The scent of a Romanian woman – Guest Blogging

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MADE IN ROMANIA, PEOPLE, THOUGHTS

The scent of a Romanian woman

(Guest – Blogger : Silvia – silvisme.ro)

Last year I went to a conference where one of the topics in the agenda was the typical Romanian qualities and features. People were asked to come up with words that best describe both the country and the people living in it. Words like “inventive”, “innocence”, “naivety”, “diversity”, “patience” were mentioned. I said “humor”. And I wanted to add something else but I couldn’t remember the word that best described what I wanted to say. For my surprise, I remembered a few hours later, after leaving the conference. The word was “women”.

“Oh well, it’s better that I didn’t mention this”, I thought to myself. “‘Women’ is not a quality, a state of mind or an adjective. It is a noun.”

Thinking that my own idea was stupid interfered with my pride. That brought me to another standpoint. Why would it be so strange to think that women are a valuable and specific asset for Romania? After all, I am not the only one who thinks like this. Very often it is the first “word” that comes to people’s minds after visiting our country. People remember seeing us in the streets, they remember the “hotties”, the smiles, the good looks and the good times, right ? Many businessmen promote their businesses and interests using beautiful Romanian women. And others visit Romania especially to meet the women. Of course, this is confidential information. These things do not appear in the statistics. They only appear crystal clear in front of my eyes.

And then, a flashback. In 1999, Pope John Paul II said, while kissing our land, that Romania is the Garden of God’s Mother. He left everybody wondering what he wanted to say. Like everybody else, I made my own interpretation of his words. The Mother of God is the ultimate feminine presence in the world. The garden is a collection of beauty. Women appreciate beauty because they are one and the same thing. Beauty awakens a woman’s soul. If the Mother of God put all the beauty in here, there had to be a reason. It was not just for fun or entertainment. What if we, as women, should be the first ones to see it? What if our souls should be awakened first? What if Romanian women had an important role?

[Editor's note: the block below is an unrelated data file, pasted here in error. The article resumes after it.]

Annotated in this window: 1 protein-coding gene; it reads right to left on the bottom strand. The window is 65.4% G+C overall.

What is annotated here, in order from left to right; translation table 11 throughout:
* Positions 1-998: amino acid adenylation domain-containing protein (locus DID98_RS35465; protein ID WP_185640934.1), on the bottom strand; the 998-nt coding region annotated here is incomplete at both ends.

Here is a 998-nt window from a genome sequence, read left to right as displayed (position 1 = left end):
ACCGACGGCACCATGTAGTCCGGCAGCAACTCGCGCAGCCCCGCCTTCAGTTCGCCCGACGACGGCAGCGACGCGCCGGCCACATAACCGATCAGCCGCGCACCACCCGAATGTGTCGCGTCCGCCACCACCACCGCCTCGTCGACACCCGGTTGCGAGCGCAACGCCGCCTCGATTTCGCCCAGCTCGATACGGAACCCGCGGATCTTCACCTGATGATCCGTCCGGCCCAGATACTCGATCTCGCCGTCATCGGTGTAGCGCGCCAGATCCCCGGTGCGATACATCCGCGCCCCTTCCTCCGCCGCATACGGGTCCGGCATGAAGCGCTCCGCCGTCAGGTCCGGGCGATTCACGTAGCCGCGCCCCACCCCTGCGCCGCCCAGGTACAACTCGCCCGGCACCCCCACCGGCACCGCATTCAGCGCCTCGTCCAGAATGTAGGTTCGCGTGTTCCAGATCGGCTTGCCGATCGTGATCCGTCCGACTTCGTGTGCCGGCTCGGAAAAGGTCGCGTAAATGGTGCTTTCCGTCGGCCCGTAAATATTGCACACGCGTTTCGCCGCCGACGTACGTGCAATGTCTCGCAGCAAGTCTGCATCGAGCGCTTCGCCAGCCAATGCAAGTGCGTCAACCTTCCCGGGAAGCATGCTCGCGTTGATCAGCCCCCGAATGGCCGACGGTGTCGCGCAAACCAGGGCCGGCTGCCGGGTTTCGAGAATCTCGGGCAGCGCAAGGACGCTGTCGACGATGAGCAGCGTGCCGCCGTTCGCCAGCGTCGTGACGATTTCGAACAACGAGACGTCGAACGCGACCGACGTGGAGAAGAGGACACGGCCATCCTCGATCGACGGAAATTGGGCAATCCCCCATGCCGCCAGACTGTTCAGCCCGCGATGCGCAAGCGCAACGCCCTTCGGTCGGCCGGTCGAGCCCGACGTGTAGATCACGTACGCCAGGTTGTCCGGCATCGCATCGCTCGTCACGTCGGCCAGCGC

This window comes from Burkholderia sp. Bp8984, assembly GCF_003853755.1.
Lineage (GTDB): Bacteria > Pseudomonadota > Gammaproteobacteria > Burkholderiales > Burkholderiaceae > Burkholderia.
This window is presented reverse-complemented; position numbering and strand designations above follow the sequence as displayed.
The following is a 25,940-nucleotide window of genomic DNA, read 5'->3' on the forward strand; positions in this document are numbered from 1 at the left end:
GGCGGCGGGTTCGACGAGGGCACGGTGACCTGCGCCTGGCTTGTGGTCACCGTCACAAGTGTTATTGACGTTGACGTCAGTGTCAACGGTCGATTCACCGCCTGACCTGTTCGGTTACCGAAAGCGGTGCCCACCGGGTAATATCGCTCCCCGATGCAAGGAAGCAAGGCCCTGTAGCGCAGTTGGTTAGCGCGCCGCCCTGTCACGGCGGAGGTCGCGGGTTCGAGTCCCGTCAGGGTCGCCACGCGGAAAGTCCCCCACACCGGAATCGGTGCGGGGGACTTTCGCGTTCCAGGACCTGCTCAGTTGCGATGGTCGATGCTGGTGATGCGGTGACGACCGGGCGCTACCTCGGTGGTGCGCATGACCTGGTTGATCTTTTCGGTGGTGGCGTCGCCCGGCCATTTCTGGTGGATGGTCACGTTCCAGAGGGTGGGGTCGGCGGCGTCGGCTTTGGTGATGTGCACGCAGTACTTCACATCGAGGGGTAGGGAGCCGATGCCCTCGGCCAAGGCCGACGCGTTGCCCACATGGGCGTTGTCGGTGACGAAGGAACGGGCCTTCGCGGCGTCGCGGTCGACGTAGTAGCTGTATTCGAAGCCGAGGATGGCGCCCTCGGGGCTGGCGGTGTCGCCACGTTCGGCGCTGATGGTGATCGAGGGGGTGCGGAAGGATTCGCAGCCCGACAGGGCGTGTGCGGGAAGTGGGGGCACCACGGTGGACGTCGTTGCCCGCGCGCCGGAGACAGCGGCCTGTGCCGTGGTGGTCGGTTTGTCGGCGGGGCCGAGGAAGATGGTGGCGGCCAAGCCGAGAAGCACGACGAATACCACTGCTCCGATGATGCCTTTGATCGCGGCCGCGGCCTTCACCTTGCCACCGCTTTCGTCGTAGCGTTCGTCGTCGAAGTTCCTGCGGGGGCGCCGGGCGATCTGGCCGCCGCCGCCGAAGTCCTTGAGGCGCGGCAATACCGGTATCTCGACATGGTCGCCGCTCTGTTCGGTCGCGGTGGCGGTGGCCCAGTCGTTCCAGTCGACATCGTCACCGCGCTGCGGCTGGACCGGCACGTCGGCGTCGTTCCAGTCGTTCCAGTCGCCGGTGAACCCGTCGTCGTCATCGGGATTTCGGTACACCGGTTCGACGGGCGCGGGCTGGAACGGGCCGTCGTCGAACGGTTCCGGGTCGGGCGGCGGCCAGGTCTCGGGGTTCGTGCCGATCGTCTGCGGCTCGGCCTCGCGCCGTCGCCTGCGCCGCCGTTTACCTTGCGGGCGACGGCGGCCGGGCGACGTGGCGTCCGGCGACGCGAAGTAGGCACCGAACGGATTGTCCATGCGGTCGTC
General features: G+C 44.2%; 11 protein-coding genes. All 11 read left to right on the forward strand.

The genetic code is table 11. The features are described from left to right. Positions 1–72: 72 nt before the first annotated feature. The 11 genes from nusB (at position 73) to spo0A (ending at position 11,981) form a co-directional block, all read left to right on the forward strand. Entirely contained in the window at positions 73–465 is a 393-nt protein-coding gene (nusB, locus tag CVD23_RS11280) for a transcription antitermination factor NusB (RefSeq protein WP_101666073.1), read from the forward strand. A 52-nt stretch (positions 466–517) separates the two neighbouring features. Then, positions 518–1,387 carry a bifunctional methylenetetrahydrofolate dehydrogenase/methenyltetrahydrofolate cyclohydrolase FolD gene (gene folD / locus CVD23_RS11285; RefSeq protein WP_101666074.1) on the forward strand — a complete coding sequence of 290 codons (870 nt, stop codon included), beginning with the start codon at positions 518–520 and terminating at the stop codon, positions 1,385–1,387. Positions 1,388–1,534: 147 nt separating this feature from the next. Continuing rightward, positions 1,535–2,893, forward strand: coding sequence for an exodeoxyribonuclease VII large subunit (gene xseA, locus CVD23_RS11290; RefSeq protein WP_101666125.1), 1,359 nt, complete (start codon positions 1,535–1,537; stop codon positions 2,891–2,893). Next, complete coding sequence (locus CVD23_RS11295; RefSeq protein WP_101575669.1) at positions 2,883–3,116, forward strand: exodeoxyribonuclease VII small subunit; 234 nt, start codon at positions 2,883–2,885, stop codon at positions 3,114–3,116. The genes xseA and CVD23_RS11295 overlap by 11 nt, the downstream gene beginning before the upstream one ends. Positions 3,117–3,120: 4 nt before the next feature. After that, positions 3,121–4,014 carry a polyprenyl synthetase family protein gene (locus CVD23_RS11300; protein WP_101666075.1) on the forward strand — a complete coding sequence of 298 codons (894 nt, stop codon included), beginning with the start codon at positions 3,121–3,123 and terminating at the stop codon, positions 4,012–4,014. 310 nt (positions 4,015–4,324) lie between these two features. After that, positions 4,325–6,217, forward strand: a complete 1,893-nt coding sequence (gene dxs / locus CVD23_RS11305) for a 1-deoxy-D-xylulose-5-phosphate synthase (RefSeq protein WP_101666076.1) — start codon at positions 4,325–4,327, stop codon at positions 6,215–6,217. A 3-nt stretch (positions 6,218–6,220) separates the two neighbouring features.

So, why didn’t I say something at the conference ? Oh, I know. Simply because Romanian women don’t want the power, they don’t want to be number one or have the driving seat. It is too complicated. I am the living proof of that. I couldn’t even remember the word that defined me! I was used to always put myself on the second place and take care of others first. That is how I was taught a woman is supposed to be. We are pleased with being a nice feature on expensive billboards if that helps us earn some money and companies become successful. “Hot” is a satisfying compliment if nothing else is available. We like being on the second place if this makes other people happy. And we accept being treated as accessories if that means we are well taken care of. If this attitude maintains peace in the country, why should we break the balance ?

But let’s be naughty! Let’s imagine we are one of the most valuable assets of Romania. What would happen then ?Well, it would be as taking a major step in our professional career. We would dress up, organize a meeting, define a goal and make an action plan with the things we should do and say. But, first of all, we would share a vision, a destination to reach with every smile, gesture, touch and look of ours. This would bring a strong motivation. Important jobs are appealing because people invest them with solemnity. So we would choose a great vision and we would act accordingly.

atelier-teatru-umbre silvia nicoleta morosanu romania

Then, we would change our own mentality. A hard and painful experience. But we already have a full repertoire of painful and sacrificing experiences, so we wouldn’t mind adding one more. Besides, we would even have the right mindset and be ready to deal with a lot of trouble, as it happens each time a woman decides to make a change in her life. Just think of all the long talks before redecorating a house. Then imagine the amount of talks we would have to go through to redecorate the entire country. I don’t even want to think about it! But I know we would discover a great power lying somewhere inside of us and we could manage everything. And it would make us happy. Really happy. We would blossom like a peony and spread perfume all around us. We would become a part of the Garden.

silvia nicoleta morosanu silvisme romaniaHello! Dream over. Conference done. You were rather wise not to say anything about this valuable asset of Romania. Considering the filthiness in our country nowadays, we are better off keeping your mouth shut. At least, it is a peaceful atmosphere. It smells awful though… But this will be fixed soon. Someone will plant some more peonies.

Guest – Blogger : Silvia – silvisme.ro

1 Comment so far